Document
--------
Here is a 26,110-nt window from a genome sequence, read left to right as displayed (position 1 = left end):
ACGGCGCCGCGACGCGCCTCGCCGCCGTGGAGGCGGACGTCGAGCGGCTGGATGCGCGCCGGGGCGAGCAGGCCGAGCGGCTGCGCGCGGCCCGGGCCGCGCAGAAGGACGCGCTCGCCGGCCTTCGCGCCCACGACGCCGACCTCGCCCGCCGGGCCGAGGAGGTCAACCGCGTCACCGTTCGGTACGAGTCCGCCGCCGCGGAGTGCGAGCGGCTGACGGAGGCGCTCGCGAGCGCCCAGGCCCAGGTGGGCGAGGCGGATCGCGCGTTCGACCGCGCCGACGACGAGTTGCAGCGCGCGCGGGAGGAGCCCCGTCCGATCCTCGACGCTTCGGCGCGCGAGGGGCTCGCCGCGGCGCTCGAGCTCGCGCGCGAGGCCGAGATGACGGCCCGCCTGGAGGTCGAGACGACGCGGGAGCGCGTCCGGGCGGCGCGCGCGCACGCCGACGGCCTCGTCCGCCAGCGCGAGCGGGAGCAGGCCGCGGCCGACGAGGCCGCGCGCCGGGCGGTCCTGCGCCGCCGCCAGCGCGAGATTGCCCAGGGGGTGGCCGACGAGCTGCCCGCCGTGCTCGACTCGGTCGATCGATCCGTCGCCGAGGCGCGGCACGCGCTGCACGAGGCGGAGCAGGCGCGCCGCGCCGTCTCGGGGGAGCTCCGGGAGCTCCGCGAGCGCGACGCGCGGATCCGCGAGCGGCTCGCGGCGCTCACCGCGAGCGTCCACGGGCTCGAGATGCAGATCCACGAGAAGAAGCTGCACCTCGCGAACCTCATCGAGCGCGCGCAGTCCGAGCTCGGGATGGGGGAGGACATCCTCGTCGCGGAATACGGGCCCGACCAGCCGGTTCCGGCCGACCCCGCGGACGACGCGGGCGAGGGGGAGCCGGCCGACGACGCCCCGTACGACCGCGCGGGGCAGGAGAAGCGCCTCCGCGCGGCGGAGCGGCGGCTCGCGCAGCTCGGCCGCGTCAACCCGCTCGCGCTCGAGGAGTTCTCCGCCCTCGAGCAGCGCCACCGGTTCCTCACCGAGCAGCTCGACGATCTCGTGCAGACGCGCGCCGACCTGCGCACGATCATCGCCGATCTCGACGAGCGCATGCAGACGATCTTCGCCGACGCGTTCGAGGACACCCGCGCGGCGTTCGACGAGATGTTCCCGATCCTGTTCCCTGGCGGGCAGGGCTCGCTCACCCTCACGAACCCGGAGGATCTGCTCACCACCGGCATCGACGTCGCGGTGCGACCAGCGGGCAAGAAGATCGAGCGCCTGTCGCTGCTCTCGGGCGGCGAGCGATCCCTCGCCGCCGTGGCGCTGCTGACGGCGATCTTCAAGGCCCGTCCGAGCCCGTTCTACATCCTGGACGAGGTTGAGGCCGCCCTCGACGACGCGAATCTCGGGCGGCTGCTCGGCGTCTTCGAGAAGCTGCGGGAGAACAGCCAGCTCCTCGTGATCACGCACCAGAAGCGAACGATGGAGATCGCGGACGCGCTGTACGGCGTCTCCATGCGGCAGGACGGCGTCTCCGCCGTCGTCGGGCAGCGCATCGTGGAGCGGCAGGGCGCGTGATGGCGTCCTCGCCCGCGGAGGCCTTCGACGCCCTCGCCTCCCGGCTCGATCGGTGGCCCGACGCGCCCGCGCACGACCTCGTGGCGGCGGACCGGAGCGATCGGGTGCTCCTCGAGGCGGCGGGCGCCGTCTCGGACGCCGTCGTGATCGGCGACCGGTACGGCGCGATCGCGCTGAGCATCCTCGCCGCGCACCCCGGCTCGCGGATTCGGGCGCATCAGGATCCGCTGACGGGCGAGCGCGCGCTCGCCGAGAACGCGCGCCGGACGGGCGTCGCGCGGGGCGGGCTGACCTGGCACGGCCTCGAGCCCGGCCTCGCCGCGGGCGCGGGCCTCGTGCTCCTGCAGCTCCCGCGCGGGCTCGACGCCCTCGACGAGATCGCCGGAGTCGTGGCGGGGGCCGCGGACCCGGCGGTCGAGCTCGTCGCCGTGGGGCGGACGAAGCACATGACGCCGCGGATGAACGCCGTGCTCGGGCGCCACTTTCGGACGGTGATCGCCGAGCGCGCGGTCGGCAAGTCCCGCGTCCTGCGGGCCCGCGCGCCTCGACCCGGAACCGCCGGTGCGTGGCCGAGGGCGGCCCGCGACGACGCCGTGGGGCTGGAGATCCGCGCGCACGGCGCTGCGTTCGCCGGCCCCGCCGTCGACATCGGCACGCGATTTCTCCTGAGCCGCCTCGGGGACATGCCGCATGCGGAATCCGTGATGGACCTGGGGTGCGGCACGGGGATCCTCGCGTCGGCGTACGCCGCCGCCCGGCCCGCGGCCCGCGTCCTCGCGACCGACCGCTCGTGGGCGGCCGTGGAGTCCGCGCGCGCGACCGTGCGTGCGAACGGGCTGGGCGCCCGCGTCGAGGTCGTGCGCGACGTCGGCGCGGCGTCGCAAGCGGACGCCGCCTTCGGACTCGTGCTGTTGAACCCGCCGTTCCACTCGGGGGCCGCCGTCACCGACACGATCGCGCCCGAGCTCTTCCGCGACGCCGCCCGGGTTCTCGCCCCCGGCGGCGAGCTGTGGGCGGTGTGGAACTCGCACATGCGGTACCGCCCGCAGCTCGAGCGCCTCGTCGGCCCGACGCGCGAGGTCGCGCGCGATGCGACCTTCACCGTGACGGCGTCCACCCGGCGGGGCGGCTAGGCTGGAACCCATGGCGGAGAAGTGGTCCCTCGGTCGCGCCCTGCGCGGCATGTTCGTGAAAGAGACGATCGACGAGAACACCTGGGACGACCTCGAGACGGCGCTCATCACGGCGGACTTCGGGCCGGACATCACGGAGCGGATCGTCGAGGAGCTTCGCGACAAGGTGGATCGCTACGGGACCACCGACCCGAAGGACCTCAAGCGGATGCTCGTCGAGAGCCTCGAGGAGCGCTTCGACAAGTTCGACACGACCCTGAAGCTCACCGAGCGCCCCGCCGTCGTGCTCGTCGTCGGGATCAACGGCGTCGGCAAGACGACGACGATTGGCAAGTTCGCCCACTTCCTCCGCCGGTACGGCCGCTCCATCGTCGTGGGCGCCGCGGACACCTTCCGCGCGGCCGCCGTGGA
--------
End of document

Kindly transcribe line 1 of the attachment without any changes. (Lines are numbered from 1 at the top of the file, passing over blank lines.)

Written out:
Here is a 26,110-nt window from a genome sequence, read left to right as displayed (position 1 = left end):